The wisdom behind Armed Forces Remembrance Day

Gone are the days, World War I & World War II, when people were conscripted into the armed forces to fight a war they know nothing about. Same occurred during Nigeria civil war, where the indigenous teenagers of Biafra were fused with elderly men in that segment to carry rifles and fight against the federal troops.

But now, joining the armed forces is not by force, it is out of passion and bellicosity. This is because for someone to have come out in readiness to face the volatile elements causing disruption to his or her country’s peace and serenity lends credence to that fact. So, such display of patriotism deserves ovation and commemoration. 

Setting aside a day in remembrance of the lost heroes and heroines is absolutely necessary due to the fact that, these soldiers sacrificed their lives to secure the country and protect its territorial integrity. Nigerian soldiers are well respected in Africa partly because they give the best they can amidst daunting challenges. 

As we all know we cannot compare Nigeria’s military capabilities with countries like China, North Korea, Iran, not talk of the European countries. Even within Africa, there are fighting equipment which we do not have as the giant of Africa, but could be found in South Africa. 

Yet, recently, about 62 of our contingents were deployed to Mali on peacekeeping mission. Around 1990 during the first Liberian civil war, our country being an active member of ECOWAS, the peace keeping force under that organisation known as Economic Community Cease-fire Monitoring Group (ECOMOG) received the largest troops from Nigeria during the said war on its mission to Liberia. In 1999 during the second civil war in that country down to 2003 when it ended, Nigerian Army played a vital role to restore peace to Liberia.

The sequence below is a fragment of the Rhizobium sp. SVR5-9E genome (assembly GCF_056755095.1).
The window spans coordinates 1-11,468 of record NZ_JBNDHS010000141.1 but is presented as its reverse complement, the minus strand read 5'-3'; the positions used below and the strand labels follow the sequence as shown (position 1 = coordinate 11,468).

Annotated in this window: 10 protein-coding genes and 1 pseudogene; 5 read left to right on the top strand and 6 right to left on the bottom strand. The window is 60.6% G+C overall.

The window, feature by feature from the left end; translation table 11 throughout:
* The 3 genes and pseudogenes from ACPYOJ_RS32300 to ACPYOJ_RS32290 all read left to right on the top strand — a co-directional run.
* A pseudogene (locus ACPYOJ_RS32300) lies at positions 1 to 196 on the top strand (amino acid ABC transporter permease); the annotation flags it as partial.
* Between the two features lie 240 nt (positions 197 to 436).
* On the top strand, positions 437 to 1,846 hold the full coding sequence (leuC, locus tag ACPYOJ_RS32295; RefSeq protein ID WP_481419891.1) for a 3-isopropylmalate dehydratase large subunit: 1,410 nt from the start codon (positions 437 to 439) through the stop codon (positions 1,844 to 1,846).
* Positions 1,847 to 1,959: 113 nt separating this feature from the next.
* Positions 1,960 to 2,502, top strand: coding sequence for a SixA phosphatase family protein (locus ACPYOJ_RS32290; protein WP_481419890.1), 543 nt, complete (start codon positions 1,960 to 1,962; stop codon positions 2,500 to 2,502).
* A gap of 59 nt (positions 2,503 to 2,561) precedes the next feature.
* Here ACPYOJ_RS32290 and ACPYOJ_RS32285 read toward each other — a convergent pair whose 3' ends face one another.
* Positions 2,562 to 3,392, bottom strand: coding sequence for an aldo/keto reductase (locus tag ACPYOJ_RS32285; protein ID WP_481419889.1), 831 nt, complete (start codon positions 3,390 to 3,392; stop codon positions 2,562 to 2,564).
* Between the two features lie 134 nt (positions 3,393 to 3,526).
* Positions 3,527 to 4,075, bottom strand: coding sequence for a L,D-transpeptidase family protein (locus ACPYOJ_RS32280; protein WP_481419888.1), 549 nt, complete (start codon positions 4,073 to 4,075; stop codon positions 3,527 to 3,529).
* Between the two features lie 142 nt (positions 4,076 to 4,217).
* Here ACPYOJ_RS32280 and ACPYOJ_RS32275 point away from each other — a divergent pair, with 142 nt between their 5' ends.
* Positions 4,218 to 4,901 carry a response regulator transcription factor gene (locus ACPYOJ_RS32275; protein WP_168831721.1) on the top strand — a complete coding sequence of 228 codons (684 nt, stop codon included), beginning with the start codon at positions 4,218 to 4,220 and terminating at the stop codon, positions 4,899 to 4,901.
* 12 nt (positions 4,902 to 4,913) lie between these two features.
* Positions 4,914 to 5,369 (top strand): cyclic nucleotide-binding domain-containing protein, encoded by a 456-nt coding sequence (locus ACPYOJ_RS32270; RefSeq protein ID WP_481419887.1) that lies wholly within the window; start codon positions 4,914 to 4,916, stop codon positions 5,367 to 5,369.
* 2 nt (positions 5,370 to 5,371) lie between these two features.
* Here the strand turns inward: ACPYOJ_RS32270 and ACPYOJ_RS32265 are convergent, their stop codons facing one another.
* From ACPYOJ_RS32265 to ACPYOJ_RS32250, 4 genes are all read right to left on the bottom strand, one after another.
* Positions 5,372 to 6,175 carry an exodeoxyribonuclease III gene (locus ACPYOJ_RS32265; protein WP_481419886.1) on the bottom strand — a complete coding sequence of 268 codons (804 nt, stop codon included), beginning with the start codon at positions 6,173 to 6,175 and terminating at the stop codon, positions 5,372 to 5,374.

Unfortunately, despite its military exploit, Nigeria is bleeding of insecurity. Since 2009 when Boko Haram insurgency started, the North-east has been a hell to the people of the region. The price paid by Nigerian troops in an attempt to disperse the blood-thirsty vampires from Sambisa forest, their headquarters, deserves recognition.

Presently, as the army are trying to douse the previous burning flame, ISWAP,  banditry and kidnapping erupted. What makes the current war against the enemies of state difficult are multifaceted, chief among which is corruption. The security adviser to former President Goodluck Jonathan, Sambo Dasuki, allegedly siphoned $2 billion for the procurement of ammunition in the fight against insurgency; similar cases may still be ongoing underneath without public knowledge. 

Checking the external factors do not need further stress, it only requires simple questions which we all need to ruminate on. Who are those selling sophisticated ammunition to ISWAP? Where do bandits get the rifles they wield in broad daylight since it is not permissible for unlicensed persons to wield a gun?
 Aside these, our security architecture needs total overhauling. What we should know is that, the world is changing every day, technology is now playing pivotal roles in every task. In view of this, adoption of a tactical method that does not require a face-to-face contact in tracking and trapping criminals is the best. We cannot afford to lose our men again! 
Jimoh Abdullahi 07063087705